Jazz Festival to nurture students' passionYoung jazz musicians have a rare opportunity to expand their musical knowledge and learn from state and national musicians Tuesday, when Mitchell hosts the Palace City Jazz Festival.
By: Jennifer Jungwirth, The Daily Republic
Young jazz musicians have a rare opportunity to expand their musical knowledge and learn from state and national musicians Tuesday, when Mitchell hosts the Palace City Jazz Festival.
The event, which takes place at the Dakota Wesleyan Sherman Center, is a non-competitive event that focuses around jazz education. The daylong festival includes jazz clinics in the morning and afternoon followed by a public concert at 7 p.m.
Yamaha Performing Artists Rex Richardson, Tom Brantley and Jeff Rupert, along with Sioux Falls musicians Jeremy Hegg, Chuck Case and Nathan Jorgensen, will lead the clinics. The evening concert includes a performance by Richardson, Brantley and Rupert, as well as the Mitchell High School jazz band. Tickets to the public performance are $5 in advance and $8 at the door and are available at The Tumbleweed, Paulson Music and County Fair Foods.
The MHS jazz band attends about five music events a year, but they are all competitive.
“We wanted to do something that was more educational for the kids and directors,” Mitchell band director Ryan Stahle said. “We want the kids to learn about what they are playing. So few kids listen to jazz.”
Stahle has incorporated guest musicians into his classroom curriculum in years past, but never quite to this level. Richardson, Rupert and Brantley will work with Mitchell music students on Monday prior to the festival. Six bands, along with Mitchell middle and high school ensembles, will attend the festival. The schools include Brookings, Aberdeen, West Central, Madison and Sioux Falls Washington.
“The students will walk away being motivated and excited to learn more about their instrument. They will see (the musicians) at that high level and where you can get with hard work in practice,” Stahle said.
Rupert, a tenor saxophonist, is the director of jazz studies at the University of Central Florida in Orlando and has been playing professionally for 30 years. He travels the country and the world, encouraging jazz musicians. Some of his travels have taken him to New Zealand, Japan and Australia, but he said that he still finds some of the best jazz bands in the Midwest.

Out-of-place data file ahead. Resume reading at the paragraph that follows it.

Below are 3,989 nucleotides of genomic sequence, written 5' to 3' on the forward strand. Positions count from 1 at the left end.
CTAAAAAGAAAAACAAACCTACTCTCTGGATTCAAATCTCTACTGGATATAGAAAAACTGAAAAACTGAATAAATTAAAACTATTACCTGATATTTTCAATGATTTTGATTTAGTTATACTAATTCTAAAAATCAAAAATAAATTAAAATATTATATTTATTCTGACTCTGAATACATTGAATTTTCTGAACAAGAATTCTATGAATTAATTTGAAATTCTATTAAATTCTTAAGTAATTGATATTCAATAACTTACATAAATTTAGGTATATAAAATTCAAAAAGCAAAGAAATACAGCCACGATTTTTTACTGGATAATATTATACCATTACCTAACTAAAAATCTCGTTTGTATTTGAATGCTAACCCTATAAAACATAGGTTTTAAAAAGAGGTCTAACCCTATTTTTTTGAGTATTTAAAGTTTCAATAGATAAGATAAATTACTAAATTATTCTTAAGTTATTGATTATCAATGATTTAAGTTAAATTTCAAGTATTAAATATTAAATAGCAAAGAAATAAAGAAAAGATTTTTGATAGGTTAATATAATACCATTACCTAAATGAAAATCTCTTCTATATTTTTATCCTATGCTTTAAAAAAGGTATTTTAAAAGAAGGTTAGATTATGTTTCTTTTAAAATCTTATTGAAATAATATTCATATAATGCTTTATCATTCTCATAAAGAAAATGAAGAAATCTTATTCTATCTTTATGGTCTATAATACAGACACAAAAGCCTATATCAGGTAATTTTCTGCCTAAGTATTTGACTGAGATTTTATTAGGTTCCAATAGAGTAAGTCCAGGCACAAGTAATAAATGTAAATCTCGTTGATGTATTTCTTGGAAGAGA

“This is a lot of fun to do. It gives kids a chance to rub elbows with the pros,” he said. “I still remember doing this when I was in high school. It was a defining moment for me.”
The festival begins with a morning clinic on jazz improvisation, led by Richardson, Brantley and Rupert. The clinic is what Mitchell junior bass guitarist Michel Temple is looking forward to most.
“We’re definitely going to be able to learn a lot about stylistic jazz. The whole group will benefit from this lesson,” he said.
Improvisation is a large part of the jazz style, Rupert and Stahle said. The clinic will aid the students in learning how to conduct a solo without notes or a written format.
“In jazz band you have really strong teamwork, but most people are also required to be soloists, be themselves and show their style,” Rupert said.
Sophomore drummer Kathleen Serie hopes to learn some beat variations that will help improve her playing while listening to the clinicians, especially Sioux Falls drummer Chuck Case.
In the afternoon, the Sioux Falls Jazz and Blues Society will present its Jazz and Blues Diversity Project, which walks students through the history of jazz from the early 1900s and the origins of this music genre.
Mitchell music students in grades five through 12 will attend this presentation along with the rest of the festival attendees.
There’s a large interest in jazz music at MHS, and Stahle said that’s fortunate for the students and school.
“Jazz is actually the only truly American art form,” he said. “Everything else just originated in Europe.”
Rupert agreed, adding that in Japan and Eastern Europe, there’s a deep appreciation for jazz music.
But even if students choose not to pursue a career in music, Rupert said he hopes the festival and presentations will at least give them a lesson in nurturing their passion.
“Hopefully, whatever they do in their life they will treat with the same passion as they do playing in the high school jazz band,” Rupert said.